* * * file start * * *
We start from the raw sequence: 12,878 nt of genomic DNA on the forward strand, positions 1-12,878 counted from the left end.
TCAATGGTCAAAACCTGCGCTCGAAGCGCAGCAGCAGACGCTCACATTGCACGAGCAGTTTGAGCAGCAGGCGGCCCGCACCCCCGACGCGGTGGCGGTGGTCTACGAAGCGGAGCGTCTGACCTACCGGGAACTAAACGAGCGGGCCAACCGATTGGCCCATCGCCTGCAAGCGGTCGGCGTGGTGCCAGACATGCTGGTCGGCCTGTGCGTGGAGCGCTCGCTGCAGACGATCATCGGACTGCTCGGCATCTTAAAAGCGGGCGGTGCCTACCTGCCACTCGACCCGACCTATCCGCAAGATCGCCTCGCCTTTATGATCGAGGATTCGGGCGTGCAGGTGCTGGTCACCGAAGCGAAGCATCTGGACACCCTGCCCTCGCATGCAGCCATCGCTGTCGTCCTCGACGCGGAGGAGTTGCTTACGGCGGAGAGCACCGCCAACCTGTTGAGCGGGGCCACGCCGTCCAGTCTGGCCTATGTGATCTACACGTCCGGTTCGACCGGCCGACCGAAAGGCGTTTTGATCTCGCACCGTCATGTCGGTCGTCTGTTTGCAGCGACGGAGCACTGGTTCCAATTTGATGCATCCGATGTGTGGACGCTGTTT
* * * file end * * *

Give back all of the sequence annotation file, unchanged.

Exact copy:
We start from the raw sequence: 12,878 nt of genomic DNA on the forward strand, positions 1-12,878 counted from the left end.
TCAATGGTCAAAACCTGCGCTCGAAGCGCAGCAGCAGACGCTCACATTGCACGAGCAGTTTGAGCAGCAGGCGGCCCGCACCCCCGACGCGGTGGCGGTGGTCTACGAAGCGGAGCGTCTGACCTACCGGGAACTAAACGAGCGGGCCAACCGATTGGCCCATCGCCTGCAAGCGGTCGGCGTGGTGCCAGACATGCTGGTCGGCCTGTGCGTGGAGCGCTCGCTGCAGACGATCATCGGACTGCTCGGCATCTTAAAAGCGGGCGGTGCCTACCTGCCACTCGACCCGACCTATCCGCAAGATCGCCTCGCCTTTATGATCGAGGATTCGGGCGTGCAGGTGCTGGTCACCGAAGCGAAGCATCTGGACACCCTGCCCTCGCATGCAGCCATCGCTGTCGTCCTCGACGCGGAGGAGTTGCTTACGGCGGAGAGCACCGCCAACCTGTTGAGCGGGGCCACGCCGTCCAGTCTGGCCTATGTGATCTACACGTCCGGTTCGACCGGCCGACCGAAAGGCGTTTTGATCTCGCACCGTCATGTCGGTCGTCTGTTTGCAGCGACGGAGCACTGGTTCCAATTTGATGCATCCGATGTGTGGACGCTGTTT